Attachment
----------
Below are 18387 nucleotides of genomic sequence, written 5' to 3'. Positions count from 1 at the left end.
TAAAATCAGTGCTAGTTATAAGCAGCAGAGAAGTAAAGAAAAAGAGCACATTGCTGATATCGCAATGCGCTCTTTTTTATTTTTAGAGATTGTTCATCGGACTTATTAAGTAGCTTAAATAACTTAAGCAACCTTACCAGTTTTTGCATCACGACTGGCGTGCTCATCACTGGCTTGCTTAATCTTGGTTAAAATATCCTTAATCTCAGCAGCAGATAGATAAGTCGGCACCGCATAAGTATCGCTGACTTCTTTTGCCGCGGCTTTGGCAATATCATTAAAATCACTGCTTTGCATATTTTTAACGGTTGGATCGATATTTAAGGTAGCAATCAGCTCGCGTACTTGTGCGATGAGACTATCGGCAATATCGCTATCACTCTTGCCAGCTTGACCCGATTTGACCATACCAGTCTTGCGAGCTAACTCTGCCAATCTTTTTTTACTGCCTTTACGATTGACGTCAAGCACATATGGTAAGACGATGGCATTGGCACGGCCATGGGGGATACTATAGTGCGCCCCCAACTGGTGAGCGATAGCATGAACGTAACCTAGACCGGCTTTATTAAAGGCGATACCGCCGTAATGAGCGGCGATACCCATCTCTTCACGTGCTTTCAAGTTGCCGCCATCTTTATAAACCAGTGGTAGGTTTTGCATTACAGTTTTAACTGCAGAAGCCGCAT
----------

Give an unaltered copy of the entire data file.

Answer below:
Below are 18387 nucleotides of genomic sequence, written 5' to 3'. Positions count from 1 at the left end.
TAAAATCAGTGCTAGTTATAAGCAGCAGAGAAGTAAAGAAAAAGAGCACATTGCTGATATCGCAATGCGCTCTTTTTTATTTTTAGAGATTGTTCATCGGACTTATTAAGTAGCTTAAATAACTTAAGCAACCTTACCAGTTTTTGCATCACGACTGGCGTGCTCATCACTGGCTTGCTTAATCTTGGTTAAAATATCCTTAATCTCAGCAGCAGATAGATAAGTCGGCACCGCATAAGTATCGCTGACTTCTTTTGCCGCGGCTTTGGCAATATCATTAAAATCACTGCTTTGCATATTTTTAACGGTTGGATCGATATTTAAGGTAGCAATCAGCTCGCGTACTTGTGCGATGAGACTATCGGCAATATCGCTATCACTCTTGCCAGCTTGACCCGATTTGACCATACCAGTCTTGCGAGCTAACTCTGCCAATCTTTTTTTACTGCCTTTACGATTGACGTCAAGCACATATGGTAAGACGATGGCATTGGCACGGCCATGGGGGATACTATAGTGCGCCCCCAACTGGTGAGCGATAGCATGAACGTAACCTAGACCGGCTTTATTAAAGGCGATACCGCCGTAATGAGCGGCGATACCCATCTCTTCACGTGCTTTCAAGTTGCCGCCATCTTTATAAACCAGTGGTAGGTTTTGCATTACAGTTTTAACTGCAGAAGCCGCAT